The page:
Meg, I'm with you sistah! I love it when a client says "I want what I want." The name of my company ViVi Interiors means "living" interiors in Latin because I do believe you can enjoy your home now--by fully inhabiting it with your personality, passion, and individual lifestyle. My clients like to be completely comfortable in their homes, which are a true reflection of them, not of the future occupants.

I get that marble looks awesome. But isn't it a softer stone that can pick up knife marks and wine stains? For me practicality wins over looks, especially since I use my kitchen a lot. If I ever get the money together to redo my kitchen I'm going with manufactured quartz.

If you're worried about marks and stains, then a harder surface is definitely for you. In this case, my client, who is an avid cook, wanted a surface that would never go out of fashion. Used for everything from columns of stately buildings to grand staircases, marble is incredibly durable and timeless. The natural poks and patina that go with it keeps it honest and gives it charm.

I noticed the patterns in the ceilings. Are they structural or for looks or both?

There were a lot of challenges to installing lighting in the apartment's concrete ceilings, especially since the building did not allow any channeling of electric into the concrete. So, the design of the ceiling is practical in that we were able to run conduits for electrical everywhere for essential lighting, while adding dimension and interest to the spaces as well. Although, the contractor, who did a beautiful job of it, still has nightmares about the installation ;)

I hear that velvet is a good fabric to use if you have cats because they don't like sinking their claws into it. I see you used a velvet in Nina's home. Do you think it's generally a good choice for pets?

Generally speaking, yes. But every cat is different. I find that a bit of trickery goes a long way as well. Like adding an inexpensive but stylish cord wrapped end table to the sofa. Perhaps kitty will have more fun scratching on it instead?

It looks like the entry-way buffet is backed by a partial wall (great color, btw), and that the shelves of the bar in the dining session fill-in (or peek through?) the gap. It really lightens that entry space, but are the ends of the glass shelves open to the entry?

Very astute of you! We were lucky to find that niche in the demolition and decided to play it up!

This week's article came at just the right time, particularly as I am under contract on a 1-bedroom in River Park myself! I was curious how you were able to work the a/c units into the design, because you hardly notice them here. Usually they are such an eyesore when they stick out on their own.

How exciting for you! I agree, the circa-60's AC units are not a good feature. I wrapped them with built-ins that provide extra storage while covering them up. Best wishes for your closing!

Did the client already have that fabulous art and collectibles? Or did you help pick them out for the re-do?

My client does have a fabulous art collection! Much more that you don't even see here (she rotates them in and out of storage to hang on the track system that we installed throughout the living room). About 80% of the artwork that you see in these picture were found by me, or we shopped for them together.

I never thought of putting mirrors in a kitchen. It really works in this tight space. How did you come up with that design element?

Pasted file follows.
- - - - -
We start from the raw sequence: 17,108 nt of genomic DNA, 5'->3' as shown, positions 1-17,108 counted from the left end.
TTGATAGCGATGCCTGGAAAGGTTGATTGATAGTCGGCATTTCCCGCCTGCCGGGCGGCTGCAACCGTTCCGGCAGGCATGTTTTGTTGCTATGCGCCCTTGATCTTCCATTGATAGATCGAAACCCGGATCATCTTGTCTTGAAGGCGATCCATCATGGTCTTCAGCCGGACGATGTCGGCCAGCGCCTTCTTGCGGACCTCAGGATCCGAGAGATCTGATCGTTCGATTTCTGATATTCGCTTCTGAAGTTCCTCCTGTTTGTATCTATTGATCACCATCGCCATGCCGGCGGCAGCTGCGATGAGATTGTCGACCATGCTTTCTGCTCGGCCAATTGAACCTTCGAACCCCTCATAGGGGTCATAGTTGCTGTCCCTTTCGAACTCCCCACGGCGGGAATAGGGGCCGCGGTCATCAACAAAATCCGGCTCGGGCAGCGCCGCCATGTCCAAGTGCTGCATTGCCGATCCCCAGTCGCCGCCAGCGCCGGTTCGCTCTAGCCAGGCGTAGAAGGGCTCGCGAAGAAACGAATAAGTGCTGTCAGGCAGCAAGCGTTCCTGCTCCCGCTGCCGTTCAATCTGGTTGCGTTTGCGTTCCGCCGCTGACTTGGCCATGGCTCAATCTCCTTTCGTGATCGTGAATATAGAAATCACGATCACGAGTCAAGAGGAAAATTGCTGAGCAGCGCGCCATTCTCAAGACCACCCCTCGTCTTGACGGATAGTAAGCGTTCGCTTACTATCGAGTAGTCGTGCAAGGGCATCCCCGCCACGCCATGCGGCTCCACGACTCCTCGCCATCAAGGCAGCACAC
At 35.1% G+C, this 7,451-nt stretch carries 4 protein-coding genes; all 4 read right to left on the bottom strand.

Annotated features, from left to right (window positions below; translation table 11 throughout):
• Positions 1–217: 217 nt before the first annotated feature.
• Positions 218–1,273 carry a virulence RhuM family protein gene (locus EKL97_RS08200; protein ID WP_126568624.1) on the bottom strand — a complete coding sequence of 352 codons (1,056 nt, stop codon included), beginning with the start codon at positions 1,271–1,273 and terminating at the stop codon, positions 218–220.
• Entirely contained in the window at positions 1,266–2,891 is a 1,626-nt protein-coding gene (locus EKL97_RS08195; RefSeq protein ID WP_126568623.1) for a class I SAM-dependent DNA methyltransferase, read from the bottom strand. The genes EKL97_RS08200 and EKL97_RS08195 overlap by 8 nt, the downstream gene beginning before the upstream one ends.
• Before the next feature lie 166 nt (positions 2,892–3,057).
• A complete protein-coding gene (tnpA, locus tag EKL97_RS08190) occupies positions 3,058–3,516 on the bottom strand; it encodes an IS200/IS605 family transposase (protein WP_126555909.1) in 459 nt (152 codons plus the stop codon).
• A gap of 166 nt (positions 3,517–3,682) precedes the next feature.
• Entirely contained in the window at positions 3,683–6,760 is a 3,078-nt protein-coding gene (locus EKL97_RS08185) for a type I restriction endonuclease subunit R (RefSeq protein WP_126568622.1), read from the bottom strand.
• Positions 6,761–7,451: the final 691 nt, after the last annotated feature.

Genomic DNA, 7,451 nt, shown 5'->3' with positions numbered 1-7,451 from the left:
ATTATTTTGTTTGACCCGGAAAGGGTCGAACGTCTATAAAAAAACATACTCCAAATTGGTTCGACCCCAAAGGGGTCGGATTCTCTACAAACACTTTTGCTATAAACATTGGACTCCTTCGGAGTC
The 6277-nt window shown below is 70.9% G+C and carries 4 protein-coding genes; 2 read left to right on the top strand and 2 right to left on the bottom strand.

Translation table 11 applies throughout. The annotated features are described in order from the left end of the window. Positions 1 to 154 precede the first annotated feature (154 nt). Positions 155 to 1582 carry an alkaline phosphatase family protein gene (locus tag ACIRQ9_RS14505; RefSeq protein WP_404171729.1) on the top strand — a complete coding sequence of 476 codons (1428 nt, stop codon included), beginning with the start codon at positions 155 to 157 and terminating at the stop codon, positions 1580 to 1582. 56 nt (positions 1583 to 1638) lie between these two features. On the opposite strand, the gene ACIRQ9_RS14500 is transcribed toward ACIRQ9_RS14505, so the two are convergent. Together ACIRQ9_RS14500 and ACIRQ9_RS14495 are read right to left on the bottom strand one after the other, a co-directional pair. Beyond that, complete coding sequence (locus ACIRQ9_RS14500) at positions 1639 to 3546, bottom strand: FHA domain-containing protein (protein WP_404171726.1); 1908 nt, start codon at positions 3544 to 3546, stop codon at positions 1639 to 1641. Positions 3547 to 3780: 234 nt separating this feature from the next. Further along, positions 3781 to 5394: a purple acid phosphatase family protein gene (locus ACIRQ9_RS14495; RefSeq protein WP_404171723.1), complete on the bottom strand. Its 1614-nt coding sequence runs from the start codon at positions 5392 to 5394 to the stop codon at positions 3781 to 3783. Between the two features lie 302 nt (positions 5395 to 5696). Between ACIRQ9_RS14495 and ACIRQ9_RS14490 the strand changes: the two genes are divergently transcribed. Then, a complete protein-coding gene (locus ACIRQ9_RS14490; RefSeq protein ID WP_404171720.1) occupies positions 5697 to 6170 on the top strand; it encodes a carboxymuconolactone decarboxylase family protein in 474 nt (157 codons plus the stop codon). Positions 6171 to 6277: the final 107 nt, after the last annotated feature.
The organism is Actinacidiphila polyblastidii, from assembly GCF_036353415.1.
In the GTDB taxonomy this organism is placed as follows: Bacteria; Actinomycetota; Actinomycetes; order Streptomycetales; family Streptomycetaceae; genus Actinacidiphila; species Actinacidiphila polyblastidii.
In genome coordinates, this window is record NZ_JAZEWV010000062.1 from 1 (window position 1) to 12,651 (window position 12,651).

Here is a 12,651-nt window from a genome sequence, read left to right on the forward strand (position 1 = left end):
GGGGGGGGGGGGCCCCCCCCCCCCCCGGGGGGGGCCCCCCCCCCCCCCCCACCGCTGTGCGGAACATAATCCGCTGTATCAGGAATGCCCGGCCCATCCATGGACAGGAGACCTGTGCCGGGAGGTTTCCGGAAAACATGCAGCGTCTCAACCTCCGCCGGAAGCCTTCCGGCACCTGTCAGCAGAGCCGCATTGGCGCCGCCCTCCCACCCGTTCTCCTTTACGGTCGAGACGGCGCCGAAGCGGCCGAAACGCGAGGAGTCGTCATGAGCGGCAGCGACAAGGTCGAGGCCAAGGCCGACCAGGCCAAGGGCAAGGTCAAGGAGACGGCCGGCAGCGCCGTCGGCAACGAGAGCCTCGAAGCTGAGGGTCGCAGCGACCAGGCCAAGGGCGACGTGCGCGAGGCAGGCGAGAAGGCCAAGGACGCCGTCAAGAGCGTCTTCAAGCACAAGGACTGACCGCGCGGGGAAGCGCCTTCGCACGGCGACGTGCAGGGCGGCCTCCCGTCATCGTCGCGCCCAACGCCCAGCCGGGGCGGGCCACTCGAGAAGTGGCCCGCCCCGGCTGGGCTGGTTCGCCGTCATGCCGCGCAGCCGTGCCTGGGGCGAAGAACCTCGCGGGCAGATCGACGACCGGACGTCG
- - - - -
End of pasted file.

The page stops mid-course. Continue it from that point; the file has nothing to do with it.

Since the kitchen is also essentially the entryway into the apartment, we knew that we did not want the space to immediately say "drop the groceries here." 

The concept was to feel as if you were walking into a swanky lounge bar--hence the mirrors! But what really makes the mirrors work is that they are perfectly antiqued--not too blingy like a disco ball, and not too dingy, like it was dug out of a ship wreck.

Having recently purchased a 150 yo townhouse, I am at a crossroads. The master bath was updated in the 80s and needs some freshening - both in terms of form and function. However, I'm not interested in spending a lot of $$ as 1) I don't have it now; and 2) there's the possibility that in the future I may expand its footprint and glam it up then. Would you update the sink cabinet, electrical, and toilet now - aka "refurbish" - or wait? My biggest issue is that the toilet is short and I have no working storage - vanity drawers are too deep to be useful.

An 80's bath? For sure it will need a little updating ;)

I would wait on the parts that require construction of any kind--you don't want to kick up all that dust but once. You can add quick fixes like a new toilet, which can be used in the new design. Add new sconces that you like. For more practical storage, add a slim storage unit (floor standing or hung on the wall) which will coordinate with the bath. 

Hello! I loved the space you designed for Nina. While that style is not typically a style I go for, I couldn't help but admire how everything pulled together nicely-her interests, the colors, etc. My question is how do you decide what to pull together to make the space different without being too busy? I prefer a simpler, cleaner look but then when I go to put my all white pieces of furniture together, it looks so boring! How do you spruce up a place without making it "too much"?

All white doesn't necessarily mean "boring." It could be seen as serenely cloud-like. :)

If you want to add little touches of interest, consider your artwork. Also think about how to introduce lighting and accessories. These come in countless textures, colors, shapes which might give you interest that you're looking for.

There is a living room that I designed for my client which s deceivingly "colorful." But if you really look at it, there's one sofa and a couple of pillows in colorful tones, but everything else in the room is pretty much neutral. The art is what brings the interest.

Check out the Lincoln Heights space in the gallery of www.viviinteriors.com

Good luck with your cloud!

It was great to hear more about Nina's apartment and how you made it special and personal. Thanks a lot for being on the chat. Next week: we have the Richmond DIY blogging duo Sherry and John Petersik. Chat with you then.

Thank you for all your questions. I had fun chatting with you and wish you the best with your decorating journey. Enjoy! ~Rachel

In This Chat
Jura Koncius
Jura Koncius is a Washington Post staff writer who specializes in home and design. Read her daily twitter feed @jurakoncius for the latest in decorating trends, shopping, decluttering, organizing and DC retail.

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Rachel Dougan
Rachel Dougan is founder and principal of ViVi Interiors.